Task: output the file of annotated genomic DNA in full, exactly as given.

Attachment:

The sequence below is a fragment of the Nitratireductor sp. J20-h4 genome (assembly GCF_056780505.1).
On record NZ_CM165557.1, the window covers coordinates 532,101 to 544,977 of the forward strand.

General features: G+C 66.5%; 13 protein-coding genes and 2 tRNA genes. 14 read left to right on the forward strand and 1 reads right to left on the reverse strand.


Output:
The sequence below is a fragment of the Nitratireductor sp. J20-h4 genome (assembly GCF_056780505.1).
On record NZ_CM165557.1, the window covers coordinates 532,101 to 544,977 of the forward strand.

General features: G+C 66.5%; 13 protein-coding genes and 2 tRNA genes. 14 read left to right on the forward strand and 1 reads right to left on the reverse strand.